Exercise for People Living in a Group Home

In group homes, people who need assistance related to a disability or health condition live together in a supported environment.

Group homes (also sometimes known as supported disability accommodation) are designed to provide the services and support that residents need to live as independently as possible. This arrangement is known as supported independent living.

In Australia, around 17,000 people with a disability live in a group home. Group homes usually accommodate somewhere between two and six residents.


We know getting enough physical activity is vital for anyone to have the best possible health and well-being. But making sure group home residents get enough movement and exercise is especially important.

Why is this the case? Not all, but many people in group homes live there because they have an intellectual disability. This can make it difficult for them to understand the importance of exercise, and to make choices that best support their health and wellbeing.

Research shows people living with an intellectual disability tend to have very low levels of physical activity. One recent paper analysed results from 25 studies looking into sedentary behaviours (time spent sitting or lying down, not including sleep) in people with an intellectual disability. They found that more than 60% of the daily time was spent on sedentary behaviours, including over three hours of screen time.

One 2017 study found fewer than 11% of participants met global physical activity for health recommendations and participants spent an average of 79.4% of their waking time in sedentary behaviours.

Another recent analysis found high rates of obesity, metabolic syndrome and multimorbidity (having several health conditions) in adults with an intellectual disability, along with high levels of sedentary behaviour.

Also, people living in group homes may have a mental health condition and/or be on medications that lead to weight gain. This can make them more likely to experience problems associated with overweight and obesity – such as heart disease and type 2 diabetes. Exercise is very important for heart and metabolic health and can also help people to manage their weight.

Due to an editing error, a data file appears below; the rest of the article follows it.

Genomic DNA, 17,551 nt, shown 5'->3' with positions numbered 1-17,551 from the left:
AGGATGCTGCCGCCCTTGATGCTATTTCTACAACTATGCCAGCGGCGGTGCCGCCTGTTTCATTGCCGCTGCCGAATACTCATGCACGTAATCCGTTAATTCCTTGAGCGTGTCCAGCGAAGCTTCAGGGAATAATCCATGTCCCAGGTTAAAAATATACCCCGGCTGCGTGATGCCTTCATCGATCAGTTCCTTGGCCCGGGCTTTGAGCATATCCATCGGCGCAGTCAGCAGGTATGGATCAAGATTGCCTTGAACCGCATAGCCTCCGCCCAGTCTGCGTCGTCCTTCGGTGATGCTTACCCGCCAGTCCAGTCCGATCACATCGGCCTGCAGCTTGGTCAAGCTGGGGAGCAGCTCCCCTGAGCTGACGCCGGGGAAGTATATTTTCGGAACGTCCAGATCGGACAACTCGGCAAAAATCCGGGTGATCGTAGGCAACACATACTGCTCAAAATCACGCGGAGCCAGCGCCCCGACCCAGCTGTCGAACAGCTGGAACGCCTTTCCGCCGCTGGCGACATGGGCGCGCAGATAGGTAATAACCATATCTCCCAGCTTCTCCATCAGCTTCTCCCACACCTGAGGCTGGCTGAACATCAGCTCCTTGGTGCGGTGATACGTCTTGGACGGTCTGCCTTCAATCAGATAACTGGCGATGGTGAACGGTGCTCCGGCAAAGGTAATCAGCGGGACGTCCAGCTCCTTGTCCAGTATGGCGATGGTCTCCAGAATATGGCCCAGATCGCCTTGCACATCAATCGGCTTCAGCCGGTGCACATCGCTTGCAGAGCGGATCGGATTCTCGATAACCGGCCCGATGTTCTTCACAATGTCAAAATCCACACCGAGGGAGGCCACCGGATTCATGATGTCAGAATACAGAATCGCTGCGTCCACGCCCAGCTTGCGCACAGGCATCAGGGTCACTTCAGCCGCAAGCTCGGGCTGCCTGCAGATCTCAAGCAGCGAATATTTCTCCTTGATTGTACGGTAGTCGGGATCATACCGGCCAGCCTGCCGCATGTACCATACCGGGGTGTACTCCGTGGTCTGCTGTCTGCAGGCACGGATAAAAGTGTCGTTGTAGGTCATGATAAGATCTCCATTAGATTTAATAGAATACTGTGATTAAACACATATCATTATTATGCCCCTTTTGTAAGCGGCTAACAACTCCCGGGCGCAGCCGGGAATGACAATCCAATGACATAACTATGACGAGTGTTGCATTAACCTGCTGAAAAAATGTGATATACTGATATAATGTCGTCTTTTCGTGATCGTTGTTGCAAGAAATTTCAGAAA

Active support

Getting more physically active doesn’t have to involve structured pursuits like walking, cycling, running, or swimming. It could involve supporting people to be more active in everyday tasks. A good place to start is to look at the group home’s calendar and see where more movement and activity might fit in.

For example, a resident could be supported to:

  • engage in active household chores, such as sweeping, mopping, and vacuuming
  • walk to the shops or library rather than driving
  • get off the bus one stop earlier and walk the rest of the way.
Exercise therapy

Structured exercise might also play a part in helping residents have better health. Ideally, people living in a group home should be supported to meet the Australian physical activity guidelines, which recommend adults aged 18 to 64:

  • get 2.5 to 5 hours of moderately intense physical activity (like a fast walk or swimming) per week, or 1.25 to 2.5 hours of vigorous activity (like jogging or fast cycling), or a combination of these
  • do activities that build muscle strength at least two days per week
  • spend less time sitting.

An accredited exercise physiologist (AEP) can design programs to help residents work towards this goal.


People living in group homes can be faced with a range of issues that affect their ability to be active. People with an intellectual disability or mental health condition, for example, may need support to exercise safely and effectively. Physical health conditions or behaviours of concern could also affect exercise program design.

AEPs are university-qualified health professionals with the expertise to design exercise programs for people with disabilities and medical conditions. They create safe, effective exercise programs, tailored to each person’s needs, goals, and preferences.

When working with people who live in a group home, an AEP might deliver exercise interventions in a clinic, the home, or a community setting. They can also build the capacity of support workers to safely and effectively support a resident in completing their exercise program when the AEP isn’t present. When support workers are able to encourage the completion of an individual or group exercise program that the AEP has implemented, it can help ensure residents engage in activity on enough days of the week for it to be effective.

If your loved one is living in a group home, you can ask the house manager about the support worker team’s capacity to help your loved one engage in more physical activity. You can also ask for support workers to be trained by the AEP who has assessed the exercise needs of your loved one if needed. If your loved one has NDIS funding, they may be able to use it to access assessment and exercise therapy with an AEP.

When looking for an AEP, it’s a good idea to check if they have experience working with people with intellectual disability, understand the group home dynamics and can demonstrate positive behaviour support.

Click here to find an exercise physiologist near you.

Written by Amanda Semaan and Kara Foscholo. Amanda and Kara are Accredited Exercise Physiologists and Co-Directors of Active Ability, whose mission is to support people with disability to achieve the best possible independence, health, and quality of life.